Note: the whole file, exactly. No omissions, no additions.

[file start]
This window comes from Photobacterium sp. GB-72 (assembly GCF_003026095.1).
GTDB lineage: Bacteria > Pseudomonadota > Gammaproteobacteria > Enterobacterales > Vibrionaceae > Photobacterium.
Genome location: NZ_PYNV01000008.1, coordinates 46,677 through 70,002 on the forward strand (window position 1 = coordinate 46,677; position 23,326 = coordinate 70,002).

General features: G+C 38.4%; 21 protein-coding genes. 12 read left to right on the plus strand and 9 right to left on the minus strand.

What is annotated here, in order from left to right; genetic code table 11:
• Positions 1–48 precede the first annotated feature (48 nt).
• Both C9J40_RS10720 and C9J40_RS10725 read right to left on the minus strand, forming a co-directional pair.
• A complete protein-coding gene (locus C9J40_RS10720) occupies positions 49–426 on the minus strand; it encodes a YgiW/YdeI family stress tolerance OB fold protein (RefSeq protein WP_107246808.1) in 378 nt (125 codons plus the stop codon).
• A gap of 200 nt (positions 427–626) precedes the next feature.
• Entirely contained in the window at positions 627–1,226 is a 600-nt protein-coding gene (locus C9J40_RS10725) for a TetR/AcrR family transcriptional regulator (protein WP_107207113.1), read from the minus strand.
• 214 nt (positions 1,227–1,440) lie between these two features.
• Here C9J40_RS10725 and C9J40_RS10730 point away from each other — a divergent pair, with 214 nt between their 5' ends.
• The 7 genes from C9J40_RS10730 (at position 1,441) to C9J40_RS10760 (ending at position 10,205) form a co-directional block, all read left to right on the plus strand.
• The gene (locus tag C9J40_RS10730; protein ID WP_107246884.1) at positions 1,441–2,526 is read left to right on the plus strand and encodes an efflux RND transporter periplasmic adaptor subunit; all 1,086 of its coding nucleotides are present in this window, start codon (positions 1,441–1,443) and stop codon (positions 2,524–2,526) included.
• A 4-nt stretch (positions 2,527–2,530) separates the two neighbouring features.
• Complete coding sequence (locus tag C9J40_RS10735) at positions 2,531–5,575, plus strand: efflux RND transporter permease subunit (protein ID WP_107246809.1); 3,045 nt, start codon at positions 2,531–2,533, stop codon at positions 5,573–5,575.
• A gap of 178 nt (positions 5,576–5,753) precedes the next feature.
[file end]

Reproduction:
This window comes from Photobacterium sp. GB-72 (assembly GCF_003026095.1).
GTDB lineage: Bacteria > Pseudomonadota > Gammaproteobacteria > Enterobacterales > Vibrionaceae > Photobacterium.
Genome location: NZ_PYNV01000008.1, coordinates 46,677 through 70,002 on the forward strand (window position 1 = coordinate 46,677; position 23,326 = coordinate 70,002).

General features: G+C 38.4%; 21 protein-coding genes. 12 read left to right on the plus strand and 9 right to left on the minus strand.

What is annotated here, in order from left to right; genetic code table 11:
• Positions 1–48 precede the first annotated feature (48 nt).
• Both C9J40_RS10720 and C9J40_RS10725 read right to left on the minus strand, forming a co-directional pair.
• A complete protein-coding gene (locus C9J40_RS10720) occupies positions 49–426 on the minus strand; it encodes a YgiW/YdeI family stress tolerance OB fold protein (RefSeq protein WP_107246808.1) in 378 nt (125 codons plus the stop codon).
• A gap of 200 nt (positions 427–626) precedes the next feature.
• Entirely contained in the window at positions 627–1,226 is a 600-nt protein-coding gene (locus C9J40_RS10725) for a TetR/AcrR family transcriptional regulator (protein WP_107207113.1), read from the minus strand.
• 214 nt (positions 1,227–1,440) lie between these two features.
• Here C9J40_RS10725 and C9J40_RS10730 point away from each other — a divergent pair, with 214 nt between their 5' ends.
• The 7 genes from C9J40_RS10730 (at position 1,441) to C9J40_RS10760 (ending at position 10,205) form a co-directional block, all read left to right on the plus strand.
• The gene (locus tag C9J40_RS10730; protein ID WP_107246884.1) at positions 1,441–2,526 is read left to right on the plus strand and encodes an efflux RND transporter periplasmic adaptor subunit; all 1,086 of its coding nucleotides are present in this window, start codon (positions 1,441–1,443) and stop codon (positions 2,524–2,526) included.
• A 4-nt stretch (positions 2,527–2,530) separates the two neighbouring features.
• Complete coding sequence (locus tag C9J40_RS10735) at positions 2,531–5,575, plus strand: efflux RND transporter permease subunit (protein ID WP_107246809.1); 3,045 nt, start codon at positions 2,531–2,533, stop codon at positions 5,573–5,575.
• A gap of 178 nt (positions 5,576–5,753) precedes the next feature.